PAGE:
I looked over at the distinguished man. He was not much older than I was, but infinitely more refined. He sat reading his newspaper, folded in a way that allowed him to hold it effortlessly in front of him, but held up high enough so that neither it nor his forearms nor his elbows touched the table. He even still had his jacket buttoned.
I, on the other hand, had immediately taken off my blazer, which I had slung over the back of my chair, in that way that always makes me think that I am letting my chair wear my jacket for a while, always cheered by the happy accident that chair backs and human backs bear a remarkably similar anatomy. I had also rolled up my sleeves, all the way past the elbow, having long ago decided that I could not eat any other way. I had also slipped off my wristwatch and dropped it into the right hand pocket of my blazer. Apparently, I approached every meal as if I were about to deliver a baby, or get in a fist fight, or change the oil in my car. Had I a wedding ring I would no doubt have dispatched it also in some similar way.
And so I sat and ate, primo and then secondo, expertly working my way through the carafe of wine so that I had the right amount left for future projects.
— Un dolce? Restauranteur.
— Okay. Me.
— C’è una torta appena sfornata. Va bene? Restauranteur.
— Va bene. Me.
In he went through the doors. More banging followed, but softer this time, simpler. He soon pushed his way out, plate in hand, which set down in front of me, with the same solid thud as before. The pie was custardy and chestnutty, perfectly warm, crackly on top and creamy inside, the crust solid but flaky, buttery. I took a bite and swallowed, then a generous sip of wine.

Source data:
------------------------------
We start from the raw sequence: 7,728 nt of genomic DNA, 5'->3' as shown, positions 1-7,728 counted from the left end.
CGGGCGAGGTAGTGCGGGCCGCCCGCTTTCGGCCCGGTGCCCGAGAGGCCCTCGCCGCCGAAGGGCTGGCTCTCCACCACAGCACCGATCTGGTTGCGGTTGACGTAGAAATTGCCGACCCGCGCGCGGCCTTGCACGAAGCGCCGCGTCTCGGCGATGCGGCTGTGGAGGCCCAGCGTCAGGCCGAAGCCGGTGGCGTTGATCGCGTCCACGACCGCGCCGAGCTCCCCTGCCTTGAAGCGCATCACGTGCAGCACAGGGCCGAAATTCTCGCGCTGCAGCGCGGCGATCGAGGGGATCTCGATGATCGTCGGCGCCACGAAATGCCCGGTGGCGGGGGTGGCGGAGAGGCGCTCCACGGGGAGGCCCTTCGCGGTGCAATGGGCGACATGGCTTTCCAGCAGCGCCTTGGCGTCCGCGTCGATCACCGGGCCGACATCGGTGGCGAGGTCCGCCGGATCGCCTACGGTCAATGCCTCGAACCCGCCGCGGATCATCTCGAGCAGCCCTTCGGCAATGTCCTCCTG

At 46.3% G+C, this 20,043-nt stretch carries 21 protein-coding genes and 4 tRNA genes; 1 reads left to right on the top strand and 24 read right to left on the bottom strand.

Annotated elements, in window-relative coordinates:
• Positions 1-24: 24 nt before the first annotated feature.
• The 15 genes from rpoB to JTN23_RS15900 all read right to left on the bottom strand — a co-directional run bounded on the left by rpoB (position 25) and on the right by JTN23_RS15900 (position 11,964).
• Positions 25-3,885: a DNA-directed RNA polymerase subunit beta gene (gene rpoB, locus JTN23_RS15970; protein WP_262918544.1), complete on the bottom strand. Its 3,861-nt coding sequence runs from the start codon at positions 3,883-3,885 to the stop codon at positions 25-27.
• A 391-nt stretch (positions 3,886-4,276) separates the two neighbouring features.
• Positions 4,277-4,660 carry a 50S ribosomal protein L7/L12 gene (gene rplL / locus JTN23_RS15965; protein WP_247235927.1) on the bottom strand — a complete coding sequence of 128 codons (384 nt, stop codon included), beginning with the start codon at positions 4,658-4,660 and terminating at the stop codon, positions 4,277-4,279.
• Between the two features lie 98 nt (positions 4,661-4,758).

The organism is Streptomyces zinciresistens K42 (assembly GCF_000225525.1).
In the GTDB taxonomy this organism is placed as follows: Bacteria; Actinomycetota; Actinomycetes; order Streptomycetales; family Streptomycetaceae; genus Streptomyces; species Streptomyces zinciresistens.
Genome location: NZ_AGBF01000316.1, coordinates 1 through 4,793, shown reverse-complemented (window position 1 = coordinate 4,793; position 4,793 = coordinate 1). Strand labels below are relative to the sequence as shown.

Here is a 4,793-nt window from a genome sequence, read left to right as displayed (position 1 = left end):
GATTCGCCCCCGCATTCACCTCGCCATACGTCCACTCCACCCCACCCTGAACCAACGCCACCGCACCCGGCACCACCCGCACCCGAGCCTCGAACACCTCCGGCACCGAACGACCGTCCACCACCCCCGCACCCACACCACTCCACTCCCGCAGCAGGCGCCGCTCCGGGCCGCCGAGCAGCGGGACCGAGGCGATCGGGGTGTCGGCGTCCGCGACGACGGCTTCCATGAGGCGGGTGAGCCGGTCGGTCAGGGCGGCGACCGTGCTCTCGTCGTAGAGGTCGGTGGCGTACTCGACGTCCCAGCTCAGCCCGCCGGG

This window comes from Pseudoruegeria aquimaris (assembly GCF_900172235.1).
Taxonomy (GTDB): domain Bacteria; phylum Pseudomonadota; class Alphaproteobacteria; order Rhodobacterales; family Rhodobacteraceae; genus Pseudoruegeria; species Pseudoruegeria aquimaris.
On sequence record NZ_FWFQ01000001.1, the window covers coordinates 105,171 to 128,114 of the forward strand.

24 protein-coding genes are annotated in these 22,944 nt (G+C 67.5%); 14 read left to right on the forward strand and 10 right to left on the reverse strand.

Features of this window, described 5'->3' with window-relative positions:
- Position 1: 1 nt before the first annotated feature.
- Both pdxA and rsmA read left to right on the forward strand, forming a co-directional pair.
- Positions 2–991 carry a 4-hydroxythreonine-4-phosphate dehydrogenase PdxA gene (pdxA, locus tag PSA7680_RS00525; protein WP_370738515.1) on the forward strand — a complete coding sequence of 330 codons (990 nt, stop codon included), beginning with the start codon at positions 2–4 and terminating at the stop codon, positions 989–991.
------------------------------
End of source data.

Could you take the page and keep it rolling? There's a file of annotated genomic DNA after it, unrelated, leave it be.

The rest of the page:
I looked over at the distinguished man. He was cutting something on his plate, resting his knife on his plate before passing his fork to his right hand. I was happy to remember that I had at least broken myself of the habit of holding onto my glass with my left hand as I used my fork with my right, like a prisoner in a mess hall who wasn’t allowed to have a knife. The distinguished man had lain his newspaper to the left of his plate, still perfectly folded, and he looked down on it through his reading glasses, his head tilted at an elegant angle.
I was in town for a week and I returned to the same osteria every night as there was really no other place to go, not that I was unhappy about it. I was usually the only diner there and the restauranteur began to come out to give me company, sitting in a chair at another table, turning it so he could face me.
— Brutti questi giorni. Restauranteur.
— A causa del freddo? Me, even though I knew that was not the reason.
— Un dolce? Restauranteur.
This had become a routine for us. It was my last night in town and I was sad to have it end. After a minute or two the restauranteur pushed his way through the swinging doors, the piece of pie on a plate, weeping its liquid onto its surface, a fork stuck into the top, tines down.